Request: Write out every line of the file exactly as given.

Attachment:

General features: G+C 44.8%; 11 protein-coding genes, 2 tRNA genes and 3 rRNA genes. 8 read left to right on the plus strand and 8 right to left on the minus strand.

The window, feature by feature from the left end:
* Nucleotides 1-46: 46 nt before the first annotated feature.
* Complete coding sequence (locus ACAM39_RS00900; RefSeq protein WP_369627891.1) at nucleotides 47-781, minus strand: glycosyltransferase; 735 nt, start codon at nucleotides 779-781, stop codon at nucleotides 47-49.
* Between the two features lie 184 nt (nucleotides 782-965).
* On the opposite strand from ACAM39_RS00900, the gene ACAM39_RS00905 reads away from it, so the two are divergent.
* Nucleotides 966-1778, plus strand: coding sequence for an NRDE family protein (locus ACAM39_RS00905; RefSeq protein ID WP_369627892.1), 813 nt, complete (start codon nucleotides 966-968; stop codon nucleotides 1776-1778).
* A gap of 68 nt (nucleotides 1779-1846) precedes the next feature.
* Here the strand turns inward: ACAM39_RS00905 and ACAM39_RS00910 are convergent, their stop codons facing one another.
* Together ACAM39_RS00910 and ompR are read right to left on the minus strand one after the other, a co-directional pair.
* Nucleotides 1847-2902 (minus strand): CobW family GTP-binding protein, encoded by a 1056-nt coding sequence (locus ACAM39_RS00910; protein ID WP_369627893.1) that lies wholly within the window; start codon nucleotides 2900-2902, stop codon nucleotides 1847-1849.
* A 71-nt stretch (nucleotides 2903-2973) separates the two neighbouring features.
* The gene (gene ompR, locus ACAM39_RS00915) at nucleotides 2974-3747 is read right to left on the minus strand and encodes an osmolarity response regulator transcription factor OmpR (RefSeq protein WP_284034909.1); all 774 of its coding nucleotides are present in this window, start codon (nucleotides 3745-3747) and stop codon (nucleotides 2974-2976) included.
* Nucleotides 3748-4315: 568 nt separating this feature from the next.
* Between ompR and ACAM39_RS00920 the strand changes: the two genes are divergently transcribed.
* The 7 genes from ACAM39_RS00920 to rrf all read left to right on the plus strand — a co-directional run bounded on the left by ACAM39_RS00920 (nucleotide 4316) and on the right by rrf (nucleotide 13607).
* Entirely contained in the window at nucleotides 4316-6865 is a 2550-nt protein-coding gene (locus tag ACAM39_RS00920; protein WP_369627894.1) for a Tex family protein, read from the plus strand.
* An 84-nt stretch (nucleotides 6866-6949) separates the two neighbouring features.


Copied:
General features: G+C 44.8%; 11 protein-coding genes, 2 tRNA genes and 3 rRNA genes. 8 read left to right on the plus strand and 8 right to left on the minus strand.

The window, feature by feature from the left end:
* Nucleotides 1-46: 46 nt before the first annotated feature.
* Complete coding sequence (locus ACAM39_RS00900; RefSeq protein WP_369627891.1) at nucleotides 47-781, minus strand: glycosyltransferase; 735 nt, start codon at nucleotides 779-781, stop codon at nucleotides 47-49.
* Between the two features lie 184 nt (nucleotides 782-965).
* On the opposite strand from ACAM39_RS00900, the gene ACAM39_RS00905 reads away from it, so the two are divergent.
* Nucleotides 966-1778, plus strand: coding sequence for an NRDE family protein (locus ACAM39_RS00905; RefSeq protein ID WP_369627892.1), 813 nt, complete (start codon nucleotides 966-968; stop codon nucleotides 1776-1778).
* A gap of 68 nt (nucleotides 1779-1846) precedes the next feature.
* Here the strand turns inward: ACAM39_RS00905 and ACAM39_RS00910 are convergent, their stop codons facing one another.
* Together ACAM39_RS00910 and ompR are read right to left on the minus strand one after the other, a co-directional pair.
* Nucleotides 1847-2902 (minus strand): CobW family GTP-binding protein, encoded by a 1056-nt coding sequence (locus ACAM39_RS00910; protein ID WP_369627893.1) that lies wholly within the window; start codon nucleotides 2900-2902, stop codon nucleotides 1847-1849.
* A 71-nt stretch (nucleotides 2903-2973) separates the two neighbouring features.
* The gene (gene ompR, locus ACAM39_RS00915) at nucleotides 2974-3747 is read right to left on the minus strand and encodes an osmolarity response regulator transcription factor OmpR (RefSeq protein WP_284034909.1); all 774 of its coding nucleotides are present in this window, start codon (nucleotides 3745-3747) and stop codon (nucleotides 2974-2976) included.
* Nucleotides 3748-4315: 568 nt separating this feature from the next.
* Between ompR and ACAM39_RS00920 the strand changes: the two genes are divergently transcribed.
* The 7 genes from ACAM39_RS00920 to rrf all read left to right on the plus strand — a co-directional run bounded on the left by ACAM39_RS00920 (nucleotide 4316) and on the right by rrf (nucleotide 13607).
* Entirely contained in the window at nucleotides 4316-6865 is a 2550-nt protein-coding gene (locus tag ACAM39_RS00920; protein WP_369627894.1) for a Tex family protein, read from the plus strand.
* An 84-nt stretch (nucleotides 6866-6949) separates the two neighbouring features.